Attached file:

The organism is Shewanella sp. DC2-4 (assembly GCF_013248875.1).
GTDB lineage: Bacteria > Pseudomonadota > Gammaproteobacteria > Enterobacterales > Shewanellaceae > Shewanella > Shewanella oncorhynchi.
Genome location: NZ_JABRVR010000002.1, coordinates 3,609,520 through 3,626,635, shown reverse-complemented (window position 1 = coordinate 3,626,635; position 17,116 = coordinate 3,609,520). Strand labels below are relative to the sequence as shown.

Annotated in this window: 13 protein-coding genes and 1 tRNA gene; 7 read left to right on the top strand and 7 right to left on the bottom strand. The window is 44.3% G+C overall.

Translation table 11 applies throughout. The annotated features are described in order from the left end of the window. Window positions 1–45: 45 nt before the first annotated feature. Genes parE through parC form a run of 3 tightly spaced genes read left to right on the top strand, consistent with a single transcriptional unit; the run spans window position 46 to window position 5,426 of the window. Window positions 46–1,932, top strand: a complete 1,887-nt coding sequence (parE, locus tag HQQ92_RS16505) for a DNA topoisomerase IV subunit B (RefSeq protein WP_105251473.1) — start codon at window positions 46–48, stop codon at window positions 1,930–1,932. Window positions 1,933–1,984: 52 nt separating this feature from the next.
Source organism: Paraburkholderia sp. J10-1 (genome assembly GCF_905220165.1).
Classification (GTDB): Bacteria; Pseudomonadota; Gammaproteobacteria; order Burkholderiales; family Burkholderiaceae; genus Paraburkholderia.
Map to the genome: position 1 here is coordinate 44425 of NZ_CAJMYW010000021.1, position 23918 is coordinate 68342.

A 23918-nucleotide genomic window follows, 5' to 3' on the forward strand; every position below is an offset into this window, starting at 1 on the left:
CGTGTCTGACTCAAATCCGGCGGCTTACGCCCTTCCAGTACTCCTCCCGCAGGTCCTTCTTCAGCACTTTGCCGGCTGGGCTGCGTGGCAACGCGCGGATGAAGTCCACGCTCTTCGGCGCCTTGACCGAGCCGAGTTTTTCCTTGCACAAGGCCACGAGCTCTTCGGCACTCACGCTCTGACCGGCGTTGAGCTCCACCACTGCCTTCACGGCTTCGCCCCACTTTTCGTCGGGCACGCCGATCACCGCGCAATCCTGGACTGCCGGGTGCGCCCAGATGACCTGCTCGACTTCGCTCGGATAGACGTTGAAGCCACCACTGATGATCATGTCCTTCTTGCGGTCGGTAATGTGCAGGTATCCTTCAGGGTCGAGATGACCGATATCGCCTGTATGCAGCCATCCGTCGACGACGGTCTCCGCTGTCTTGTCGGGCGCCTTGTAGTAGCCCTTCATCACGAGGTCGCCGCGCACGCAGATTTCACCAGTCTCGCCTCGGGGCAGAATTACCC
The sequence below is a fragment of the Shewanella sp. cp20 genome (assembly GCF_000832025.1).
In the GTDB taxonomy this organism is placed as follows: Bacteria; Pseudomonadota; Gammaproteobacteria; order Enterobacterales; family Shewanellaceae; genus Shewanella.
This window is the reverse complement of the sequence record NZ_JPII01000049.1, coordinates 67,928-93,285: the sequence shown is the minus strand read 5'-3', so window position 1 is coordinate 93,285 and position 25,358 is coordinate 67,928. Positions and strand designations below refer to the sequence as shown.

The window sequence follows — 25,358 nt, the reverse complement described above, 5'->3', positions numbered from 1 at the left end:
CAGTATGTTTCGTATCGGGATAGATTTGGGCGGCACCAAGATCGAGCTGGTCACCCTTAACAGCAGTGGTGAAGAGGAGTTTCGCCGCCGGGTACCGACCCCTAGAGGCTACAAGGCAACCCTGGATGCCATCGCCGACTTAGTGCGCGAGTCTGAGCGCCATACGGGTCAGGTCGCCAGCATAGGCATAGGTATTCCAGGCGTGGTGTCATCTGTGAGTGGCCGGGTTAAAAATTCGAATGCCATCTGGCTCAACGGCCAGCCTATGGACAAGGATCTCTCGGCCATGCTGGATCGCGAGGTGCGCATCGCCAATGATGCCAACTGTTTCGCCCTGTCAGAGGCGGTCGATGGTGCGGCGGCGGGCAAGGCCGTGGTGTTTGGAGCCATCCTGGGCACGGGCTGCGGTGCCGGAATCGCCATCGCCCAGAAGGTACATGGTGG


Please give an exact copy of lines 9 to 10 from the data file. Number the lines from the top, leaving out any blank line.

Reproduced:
A 23918-nucleotide genomic window follows, 5' to 3' on the forward strand; every position below is an offset into this window, starting at 1 on the left:
CGTGTCTGACTCAAATCCGGCGGCTTACGCCCTTCCAGTACTCCTCCCGCAGGTCCTTCTTCAGCACTTTGCCGGCTGGGCTGCGTGGCAACGCGCGGATGAAGTCCACGCTCTTCGGCGCCTTGACCGAGCCGAGTTTTTCCTTGCACAAGGCCACGAGCTCTTCGGCACTCACGCTCTGACCGGCGTTGAGCTCCACCACTGCCTTCACGGCTTCGCCCCACTTTTCGTCGGGCACGCCGATCACCGCGCAATCCTGGACTGCCGGGTGCGCCCAGATGACCTGCTCGACTTCGCTCGGATAGACGTTGAAGCCACCACTGATGATCATGTCCTTCTTGCGGTCGGTAATGTGCAGGTATCCTTCAGGGTCGAGATGACCGATATCGCCTGTATGCAGCCATCCGTCGACGACGGTCTCCGCTGTCTTGTCGGGCGCCTTGTAGTAGCCCTTCATCACGAGGTCGCCGCGCACGCAGATTTCACCAGTCTCGCCTCGGGGCAGAATTACCC